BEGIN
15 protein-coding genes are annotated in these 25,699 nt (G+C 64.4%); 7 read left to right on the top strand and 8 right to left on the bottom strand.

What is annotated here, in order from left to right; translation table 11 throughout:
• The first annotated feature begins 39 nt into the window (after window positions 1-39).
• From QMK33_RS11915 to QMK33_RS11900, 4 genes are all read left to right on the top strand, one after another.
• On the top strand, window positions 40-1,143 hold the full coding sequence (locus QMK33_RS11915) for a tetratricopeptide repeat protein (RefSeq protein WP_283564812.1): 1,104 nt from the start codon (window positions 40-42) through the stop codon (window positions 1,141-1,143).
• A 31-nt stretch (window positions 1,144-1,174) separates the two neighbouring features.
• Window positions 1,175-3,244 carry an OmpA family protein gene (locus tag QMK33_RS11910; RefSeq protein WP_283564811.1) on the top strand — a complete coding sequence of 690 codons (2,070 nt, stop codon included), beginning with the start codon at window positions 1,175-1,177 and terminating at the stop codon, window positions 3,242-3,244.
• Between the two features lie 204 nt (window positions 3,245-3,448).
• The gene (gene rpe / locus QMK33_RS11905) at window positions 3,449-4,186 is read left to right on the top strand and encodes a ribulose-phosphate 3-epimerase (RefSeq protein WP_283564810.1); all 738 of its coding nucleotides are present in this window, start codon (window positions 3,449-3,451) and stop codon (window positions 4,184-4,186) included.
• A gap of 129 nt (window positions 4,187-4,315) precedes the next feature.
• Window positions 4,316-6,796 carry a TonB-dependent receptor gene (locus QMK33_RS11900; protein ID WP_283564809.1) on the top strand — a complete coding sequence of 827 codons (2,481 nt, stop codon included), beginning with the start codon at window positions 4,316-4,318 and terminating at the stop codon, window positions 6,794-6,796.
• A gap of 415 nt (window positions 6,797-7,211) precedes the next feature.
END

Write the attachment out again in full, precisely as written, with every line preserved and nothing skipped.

15 protein-coding genes are annotated in these 25,699 nt (G+C 64.4%); 7 read left to right on the top strand and 8 right to left on the bottom strand.

What is annotated here, in order from left to right; translation table 11 throughout:
• The first annotated feature begins 39 nt into the window (after window positions 1-39).
• From QMK33_RS11915 to QMK33_RS11900, 4 genes are all read left to right on the top strand, one after another.
• On the top strand, window positions 40-1,143 hold the full coding sequence (locus QMK33_RS11915) for a tetratricopeptide repeat protein (RefSeq protein WP_283564812.1): 1,104 nt from the start codon (window positions 40-42) through the stop codon (window positions 1,141-1,143).
• A 31-nt stretch (window positions 1,144-1,174) separates the two neighbouring features.
• Window positions 1,175-3,244 carry an OmpA family protein gene (locus tag QMK33_RS11910; RefSeq protein WP_283564811.1) on the top strand — a complete coding sequence of 690 codons (2,070 nt, stop codon included), beginning with the start codon at window positions 1,175-1,177 and terminating at the stop codon, window positions 3,242-3,244.
• Between the two features lie 204 nt (window positions 3,245-3,448).
• The gene (gene rpe / locus QMK33_RS11905) at window positions 3,449-4,186 is read left to right on the top strand and encodes a ribulose-phosphate 3-epimerase (RefSeq protein WP_283564810.1); all 738 of its coding nucleotides are present in this window, start codon (window positions 3,449-3,451) and stop codon (window positions 4,184-4,186) included.
• A gap of 129 nt (window positions 4,187-4,315) precedes the next feature.
• Window positions 4,316-6,796 carry a TonB-dependent receptor gene (locus QMK33_RS11900; protein ID WP_283564809.1) on the top strand — a complete coding sequence of 827 codons (2,481 nt, stop codon included), beginning with the start codon at window positions 4,316-4,318 and terminating at the stop codon, window positions 6,794-6,796.
• A gap of 415 nt (window positions 6,797-7,211) precedes the next feature.